Course and predictors of persistence of attention deficit hyperactivity disorder (ADHD) in adults are still largely unknown. Neurobiological and clinical differences between child and adult ADHD raise the need for follow-up studies of patients diagnosed during adulthood. This study investigates predictors of ADHD persistence and the possibility of full remission 7 years after baseline assessment.
A 7-year follow-up study of adults with ADHD (n = 344, mean age 34.1 years, 49.9% males) was conducted. Variables from different domains (social demographics, co-morbidities, temperament, medication status, ADHD measures) were explored with the aim of finding potential predictors of ADHD persistence.
Retention rate was 66% (n = 227). Approximately a third of the sample (n = 70, 30.2%) did not maintain ADHD criteria and 28 (12.4%) presented full remission (<4 symptoms), independently of changes in co-morbidity or cognitive demand profiles. Baseline predictors of diagnostic persistence were higher number of inattention symptoms [odds ratio (OR) 8.05, 95% confidence interval (CI) 2.54–25.45, p < 0.001], number of hyperactivity/impulsivity symptoms (OR 1.18, 95% CI 1.04–1.34, p = 0.01), oppositional defiant disorder (OR 3.12, 95% CI 1.20–8.11, p = 0.02), and social phobia (OR 3.59, 95% CI 1.12–11.47, p = 0.03).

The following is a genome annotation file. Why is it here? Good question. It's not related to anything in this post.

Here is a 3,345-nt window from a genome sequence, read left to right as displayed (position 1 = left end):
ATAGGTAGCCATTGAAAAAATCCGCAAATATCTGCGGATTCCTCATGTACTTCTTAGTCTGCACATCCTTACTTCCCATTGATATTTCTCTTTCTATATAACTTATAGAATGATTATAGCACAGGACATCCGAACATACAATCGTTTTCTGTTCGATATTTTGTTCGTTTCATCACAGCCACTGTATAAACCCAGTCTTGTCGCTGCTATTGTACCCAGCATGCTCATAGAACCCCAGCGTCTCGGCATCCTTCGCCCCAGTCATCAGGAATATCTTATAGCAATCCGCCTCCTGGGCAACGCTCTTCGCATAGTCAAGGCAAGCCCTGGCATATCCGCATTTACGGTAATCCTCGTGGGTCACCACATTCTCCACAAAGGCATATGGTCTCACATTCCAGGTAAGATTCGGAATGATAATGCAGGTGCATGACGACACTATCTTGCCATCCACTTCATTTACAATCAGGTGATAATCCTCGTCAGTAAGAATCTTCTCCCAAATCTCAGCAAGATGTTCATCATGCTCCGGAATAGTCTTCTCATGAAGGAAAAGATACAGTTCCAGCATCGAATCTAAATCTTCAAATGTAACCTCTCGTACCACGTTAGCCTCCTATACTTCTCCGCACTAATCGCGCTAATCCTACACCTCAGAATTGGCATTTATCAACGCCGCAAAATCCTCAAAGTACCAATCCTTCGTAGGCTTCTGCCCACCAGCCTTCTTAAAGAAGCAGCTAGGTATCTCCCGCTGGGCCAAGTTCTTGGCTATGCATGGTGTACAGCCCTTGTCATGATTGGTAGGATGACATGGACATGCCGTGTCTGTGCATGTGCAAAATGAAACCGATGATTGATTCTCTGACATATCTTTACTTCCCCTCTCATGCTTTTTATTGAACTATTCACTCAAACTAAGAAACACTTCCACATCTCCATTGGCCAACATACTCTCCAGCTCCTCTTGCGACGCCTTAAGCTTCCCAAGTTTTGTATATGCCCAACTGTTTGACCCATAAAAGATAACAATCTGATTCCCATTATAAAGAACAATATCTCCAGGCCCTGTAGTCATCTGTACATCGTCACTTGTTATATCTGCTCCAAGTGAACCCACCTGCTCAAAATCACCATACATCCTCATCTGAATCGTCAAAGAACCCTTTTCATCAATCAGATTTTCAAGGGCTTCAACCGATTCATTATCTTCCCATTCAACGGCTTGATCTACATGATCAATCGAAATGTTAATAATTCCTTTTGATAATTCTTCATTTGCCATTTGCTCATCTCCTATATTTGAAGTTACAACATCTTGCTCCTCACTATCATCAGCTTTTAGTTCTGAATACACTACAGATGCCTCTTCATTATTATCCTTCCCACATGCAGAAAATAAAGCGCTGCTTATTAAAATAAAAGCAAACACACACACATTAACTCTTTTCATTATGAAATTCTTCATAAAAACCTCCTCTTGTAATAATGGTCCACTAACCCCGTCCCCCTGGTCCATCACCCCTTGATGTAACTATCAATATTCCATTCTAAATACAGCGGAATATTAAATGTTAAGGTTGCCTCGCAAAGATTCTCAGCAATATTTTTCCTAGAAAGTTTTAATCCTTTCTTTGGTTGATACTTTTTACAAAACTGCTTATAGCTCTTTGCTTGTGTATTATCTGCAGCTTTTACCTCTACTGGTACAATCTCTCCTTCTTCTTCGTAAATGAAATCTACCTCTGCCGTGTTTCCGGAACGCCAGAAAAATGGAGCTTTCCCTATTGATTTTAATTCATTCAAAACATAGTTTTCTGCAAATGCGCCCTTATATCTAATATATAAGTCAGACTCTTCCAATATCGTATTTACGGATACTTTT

Despite the stage of brain maturation in adults suggests stability, approximately one third of the sample did not keep full DSM-IV diagnosis at follow-up, regardless if at early, middle or older adulthood. Although full remission is less common than in childhood, it should be considered as a possible outcome among adults.